Aim: To compare caecal microbiota from mdr1a– ⁄ – and wild type (FVB) mice
to identify differences in the bacterial community that could influence the
Methods and Results: Caecal microbiota of mdr1a– ⁄ – and FVB mice were evaluated
at 12 and 25 weeks of age using denaturing gradient gel electrophoresis
(DGGE) and quantitative real-time PCR. DGGE fingerprints of FVB and
mdr1a– ⁄ – mice (with no intestinal inflammation) at 12 weeks revealed differences
in the presence of DNA fragments identified as Bacteroides fragilis,
B. thetaiotaomicron, B. vulgatus and an uncultured alphaproteobacterium.
Escherichia coli and Acinetobacter sp. were only identified in DGGE profiles of
mdr1a– ⁄ – mice at 25 weeks (with severe intestinal inflammation), which also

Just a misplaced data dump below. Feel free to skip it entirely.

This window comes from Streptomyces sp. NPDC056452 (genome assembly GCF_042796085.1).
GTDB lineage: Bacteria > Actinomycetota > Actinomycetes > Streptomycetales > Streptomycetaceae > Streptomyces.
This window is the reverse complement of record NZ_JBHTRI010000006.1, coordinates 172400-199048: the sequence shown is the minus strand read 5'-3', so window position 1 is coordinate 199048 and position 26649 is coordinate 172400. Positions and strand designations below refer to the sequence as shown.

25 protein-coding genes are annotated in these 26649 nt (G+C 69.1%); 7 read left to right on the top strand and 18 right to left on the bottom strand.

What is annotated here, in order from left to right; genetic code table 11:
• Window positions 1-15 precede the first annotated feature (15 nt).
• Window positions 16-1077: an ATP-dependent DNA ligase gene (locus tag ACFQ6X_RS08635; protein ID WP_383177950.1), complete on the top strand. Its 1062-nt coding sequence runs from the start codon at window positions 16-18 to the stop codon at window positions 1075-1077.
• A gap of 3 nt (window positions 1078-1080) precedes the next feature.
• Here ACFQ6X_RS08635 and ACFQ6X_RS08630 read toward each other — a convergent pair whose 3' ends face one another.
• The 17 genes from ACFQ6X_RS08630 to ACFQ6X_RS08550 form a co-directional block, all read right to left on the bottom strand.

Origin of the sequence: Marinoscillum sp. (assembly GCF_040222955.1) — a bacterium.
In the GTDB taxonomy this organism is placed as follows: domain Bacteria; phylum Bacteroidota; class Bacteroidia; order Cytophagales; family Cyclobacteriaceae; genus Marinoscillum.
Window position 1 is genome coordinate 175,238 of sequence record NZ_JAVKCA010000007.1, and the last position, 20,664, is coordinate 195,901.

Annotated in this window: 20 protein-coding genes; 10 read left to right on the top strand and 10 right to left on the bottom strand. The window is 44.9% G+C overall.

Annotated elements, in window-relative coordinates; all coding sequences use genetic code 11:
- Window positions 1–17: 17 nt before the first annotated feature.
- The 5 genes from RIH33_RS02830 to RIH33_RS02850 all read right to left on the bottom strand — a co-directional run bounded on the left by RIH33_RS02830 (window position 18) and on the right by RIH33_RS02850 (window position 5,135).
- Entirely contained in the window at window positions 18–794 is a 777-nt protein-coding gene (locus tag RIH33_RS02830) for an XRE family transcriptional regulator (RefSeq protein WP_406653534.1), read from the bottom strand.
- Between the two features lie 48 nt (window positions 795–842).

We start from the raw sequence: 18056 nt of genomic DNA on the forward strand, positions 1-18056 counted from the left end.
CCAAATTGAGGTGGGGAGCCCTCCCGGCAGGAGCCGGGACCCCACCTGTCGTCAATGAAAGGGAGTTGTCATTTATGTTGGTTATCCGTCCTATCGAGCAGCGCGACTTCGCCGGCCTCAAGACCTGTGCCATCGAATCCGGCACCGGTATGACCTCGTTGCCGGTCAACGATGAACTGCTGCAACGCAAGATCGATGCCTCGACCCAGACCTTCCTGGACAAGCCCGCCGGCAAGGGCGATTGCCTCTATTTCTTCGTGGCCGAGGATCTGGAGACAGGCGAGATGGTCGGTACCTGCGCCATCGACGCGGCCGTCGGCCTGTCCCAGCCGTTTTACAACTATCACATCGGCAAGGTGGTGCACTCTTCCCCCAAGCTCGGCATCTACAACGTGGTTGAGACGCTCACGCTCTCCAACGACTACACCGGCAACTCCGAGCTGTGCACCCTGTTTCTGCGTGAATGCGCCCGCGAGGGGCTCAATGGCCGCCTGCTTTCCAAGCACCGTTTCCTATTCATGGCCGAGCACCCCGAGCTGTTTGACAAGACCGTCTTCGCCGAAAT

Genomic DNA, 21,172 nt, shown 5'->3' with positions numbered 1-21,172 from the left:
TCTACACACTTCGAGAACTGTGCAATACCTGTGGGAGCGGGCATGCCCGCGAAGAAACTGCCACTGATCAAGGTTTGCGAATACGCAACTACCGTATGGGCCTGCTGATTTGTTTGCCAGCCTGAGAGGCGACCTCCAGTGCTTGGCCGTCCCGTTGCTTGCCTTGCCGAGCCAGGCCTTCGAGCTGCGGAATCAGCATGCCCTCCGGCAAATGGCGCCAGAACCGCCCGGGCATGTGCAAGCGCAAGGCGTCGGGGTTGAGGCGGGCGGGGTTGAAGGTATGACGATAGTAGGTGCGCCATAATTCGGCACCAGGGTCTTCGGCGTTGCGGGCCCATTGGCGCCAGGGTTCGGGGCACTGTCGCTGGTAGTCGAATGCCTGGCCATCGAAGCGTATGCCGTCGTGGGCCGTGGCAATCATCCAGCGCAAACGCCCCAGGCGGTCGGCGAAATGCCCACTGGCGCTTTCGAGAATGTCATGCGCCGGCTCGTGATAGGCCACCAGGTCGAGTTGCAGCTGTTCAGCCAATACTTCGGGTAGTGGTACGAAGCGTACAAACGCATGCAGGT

had a lower number of total bacteria in the caecum compared with FVB mice
at same age.
Conclusions: Differences found in the caecal microbiota of FVB and mdr1a– ⁄ –
mice (12 weeks) suggest that the lack of Abcb1 transporters in intestinal cells
due to the disruption of the mdr1a gene might lead to changes in the caecal
microbiota. The altered microbiota along with the genetic defect could contribute
to the development of intestinal inflammation in mdr1a– ⁄ – mice.
Significance and Impact of the Study: Differences in caecal microbiota of
mdr1a– ⁄ – and FVB mice (12 weeks) suggest genotype specific colonization. The
results provide evidence that Abcb1 transporters may regulate host interactions
with commensal bacteria. Future work is needed to identify the mechanisms
involved in this possible cross-talk between the host intestinal cells and